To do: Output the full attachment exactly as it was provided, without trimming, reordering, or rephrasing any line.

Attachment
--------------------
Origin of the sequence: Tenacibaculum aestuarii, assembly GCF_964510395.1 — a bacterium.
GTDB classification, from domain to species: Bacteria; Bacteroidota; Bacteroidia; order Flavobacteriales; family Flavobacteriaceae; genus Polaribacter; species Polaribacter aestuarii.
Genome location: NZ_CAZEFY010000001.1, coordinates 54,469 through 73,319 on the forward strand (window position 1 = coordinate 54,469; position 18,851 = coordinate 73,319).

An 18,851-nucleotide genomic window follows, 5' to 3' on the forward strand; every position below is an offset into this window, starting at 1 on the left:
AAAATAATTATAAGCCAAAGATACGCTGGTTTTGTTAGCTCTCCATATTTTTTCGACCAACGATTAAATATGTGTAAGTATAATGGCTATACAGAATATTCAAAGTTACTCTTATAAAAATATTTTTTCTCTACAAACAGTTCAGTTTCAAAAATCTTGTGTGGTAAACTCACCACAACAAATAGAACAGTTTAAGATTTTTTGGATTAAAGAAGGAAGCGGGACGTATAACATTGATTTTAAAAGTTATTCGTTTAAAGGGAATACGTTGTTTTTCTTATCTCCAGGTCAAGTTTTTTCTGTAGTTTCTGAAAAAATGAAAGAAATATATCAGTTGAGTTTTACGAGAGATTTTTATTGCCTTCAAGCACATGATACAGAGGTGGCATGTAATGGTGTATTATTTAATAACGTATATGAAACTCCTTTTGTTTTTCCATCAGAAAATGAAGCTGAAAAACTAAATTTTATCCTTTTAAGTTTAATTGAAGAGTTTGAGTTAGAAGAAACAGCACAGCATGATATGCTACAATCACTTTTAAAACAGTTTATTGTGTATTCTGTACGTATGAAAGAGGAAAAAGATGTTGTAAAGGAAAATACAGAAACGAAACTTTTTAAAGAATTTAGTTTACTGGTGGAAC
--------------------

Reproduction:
Origin of the sequence: Tenacibaculum aestuarii, assembly GCF_964510395.1 — a bacterium.
GTDB classification, from domain to species: Bacteria; Bacteroidota; Bacteroidia; order Flavobacteriales; family Flavobacteriaceae; genus Polaribacter; species Polaribacter aestuarii.
Genome location: NZ_CAZEFY010000001.1, coordinates 54,469 through 73,319 on the forward strand (window position 1 = coordinate 54,469; position 18,851 = coordinate 73,319).

An 18,851-nucleotide genomic window follows, 5' to 3' on the forward strand; every position below is an offset into this window, starting at 1 on the left:
AAAATAATTATAAGCCAAAGATACGCTGGTTTTGTTAGCTCTCCATATTTTTTCGACCAACGATTAAATATGTGTAAGTATAATGGCTATACAGAATATTCAAAGTTACTCTTATAAAAATATTTTTTCTCTACAAACAGTTCAGTTTCAAAAATCTTGTGTGGTAAACTCACCACAACAAATAGAACAGTTTAAGATTTTTTGGATTAAAGAAGGAAGCGGGACGTATAACATTGATTTTAAAAGTTATTCGTTTAAAGGGAATACGTTGTTTTTCTTATCTCCAGGTCAAGTTTTTTCTGTAGTTTCTGAAAAAATGAAAGAAATATATCAGTTGAGTTTTACGAGAGATTTTTATTGCCTTCAAGCACATGATACAGAGGTGGCATGTAATGGTGTATTATTTAATAACGTATATGAAACTCCTTTTGTTTTTCCATCAGAAAATGAAGCTGAAAAACTAAATTTTATCCTTTTAAGTTTAATTGAAGAGTTTGAGTTAGAAGAAACAGCACAGCATGATATGCTACAATCACTTTTAAAACAGTTTATTGTGTATTCTGTACGTATGAAAGAGGAAAAAGATGTTGTAAAGGAAAATACAGAAACGAAACTTTTTAAAGAATTTAGTTTACTGGTGGAAC